It has to be one of the more unusual calls a plastics fabricating company could get: MIT is on the phone, and wants help building a tiny, fake liver from polycarbonate.
Larry Dawson, vice president of marketing at Eastern Plastics Inc., said the plastics machining company in Bristol, Conn., jumped at the chance.
``Our first reaction was, `Yeah, this sounds pretty cool,' '' he said.
Eastern had worked with MIT researchers before, and liked tackling tricky assignments. This one certainly promised challenges: the Massachusetts Institute of Technology scientists wanted to make a miniature bioreactor no bigger than a fingertip where they could, for the first time, grow and sustain human liver cells.
The end result would be a way to test how liver cells react to drugs, making it possible to avoid animal testing. Such a breakthrough would allow doctors to learn enough about liver functions to fight infections better and avoid some organ transplants.
The task required some new technology in plastics, Dawson said - a way to join thin strips of PC together in a process called diffusion bonding. While such technology was common in metals and some other plastics, it was untested in polycarbonate.
After two years of work, MIT has been able to build its artificial liver. Well, actually, it's a miniature device for growing the cells.
The device, which measures just under an inch long, is filled with a nutrient-rich fluid that feeds the liver cells. Eastern's job was to machine the device to MIT specs, with tolerances as small as 0.0004 inch.
``There are very strict demands on the reactors,'' said Karel Domansky, an MIT research scientist who oversaw the device design for the team of researchers. ``It's quite a difficult process because the tolerances are very, very tight.''
The device had to be diffusion-bonded to make it extremely flat so cells could be studied with a microscope, Domansky said.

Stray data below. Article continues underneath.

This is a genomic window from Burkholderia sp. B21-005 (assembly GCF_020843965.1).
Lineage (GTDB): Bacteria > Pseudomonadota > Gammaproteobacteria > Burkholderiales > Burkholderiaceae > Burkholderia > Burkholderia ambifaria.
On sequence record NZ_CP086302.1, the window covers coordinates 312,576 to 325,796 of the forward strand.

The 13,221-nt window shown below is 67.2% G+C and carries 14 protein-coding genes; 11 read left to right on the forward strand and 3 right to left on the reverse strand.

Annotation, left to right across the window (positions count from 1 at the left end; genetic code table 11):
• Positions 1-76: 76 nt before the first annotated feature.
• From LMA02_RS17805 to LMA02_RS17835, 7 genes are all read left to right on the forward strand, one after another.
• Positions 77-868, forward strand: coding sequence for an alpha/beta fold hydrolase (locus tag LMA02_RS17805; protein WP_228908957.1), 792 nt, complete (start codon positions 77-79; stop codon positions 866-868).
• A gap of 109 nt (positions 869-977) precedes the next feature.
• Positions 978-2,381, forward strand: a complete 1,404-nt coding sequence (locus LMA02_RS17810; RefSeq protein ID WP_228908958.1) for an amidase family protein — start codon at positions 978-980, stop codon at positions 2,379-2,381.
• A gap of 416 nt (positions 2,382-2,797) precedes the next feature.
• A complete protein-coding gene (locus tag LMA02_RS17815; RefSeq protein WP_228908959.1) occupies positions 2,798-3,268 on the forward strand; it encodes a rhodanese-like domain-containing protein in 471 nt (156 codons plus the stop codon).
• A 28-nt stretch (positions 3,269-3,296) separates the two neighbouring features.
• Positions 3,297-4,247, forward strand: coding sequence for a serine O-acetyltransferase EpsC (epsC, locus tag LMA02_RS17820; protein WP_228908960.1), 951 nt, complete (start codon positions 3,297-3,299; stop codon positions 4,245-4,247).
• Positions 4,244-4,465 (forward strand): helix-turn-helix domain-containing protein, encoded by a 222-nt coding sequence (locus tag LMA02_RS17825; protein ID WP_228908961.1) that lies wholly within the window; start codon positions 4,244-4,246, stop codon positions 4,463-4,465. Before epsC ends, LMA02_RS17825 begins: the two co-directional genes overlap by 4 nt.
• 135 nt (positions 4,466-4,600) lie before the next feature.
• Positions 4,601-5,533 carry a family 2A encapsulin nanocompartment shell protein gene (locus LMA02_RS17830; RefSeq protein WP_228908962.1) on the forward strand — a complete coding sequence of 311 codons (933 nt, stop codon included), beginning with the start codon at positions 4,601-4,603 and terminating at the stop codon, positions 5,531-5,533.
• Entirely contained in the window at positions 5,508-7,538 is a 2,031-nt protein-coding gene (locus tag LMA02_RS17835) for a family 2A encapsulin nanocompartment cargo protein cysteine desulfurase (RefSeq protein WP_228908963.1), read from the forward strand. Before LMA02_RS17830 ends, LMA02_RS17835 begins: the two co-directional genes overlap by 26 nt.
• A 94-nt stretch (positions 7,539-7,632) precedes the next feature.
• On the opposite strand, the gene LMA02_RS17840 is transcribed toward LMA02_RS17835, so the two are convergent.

The curved channels in the reactor were important, Dawson said. The device, sometimes called a ``liver chip,'' requires a constant flow of fluid to simulate conditions in the human liver.
That's harder than it sounds, Domansky said. Simply growing liver cells in a petri dish, for example, would not create the right conditions to infect the cells and then see how they react to different drugs, he said.
At first, only about 30 percent of the devices Eastern made worked, Domansky said. Now, the process has been improved and Dawson estimates that about 70 percent of them work. To date, he said, the company has shipped about 55 devices to MIT.
Domansky said the school hopes to find a way to mass-produce the units, either through injection molding or photopolymerization, to make them available to other universities and researchers. The same technique could be used to make a bioreactor heart or lung cells, he said.
Eastern, which machines plastics for the medical, clinical and semiconductor industries, said it hopes to be part of future work on the project. Dawson said the company is happy that it was able to find a project to develop its technology for bonding polycarbonate.
``We were waiting for that one application where we could say it's worth the investment and we want to be able to tell the world about it,'' Dawson said.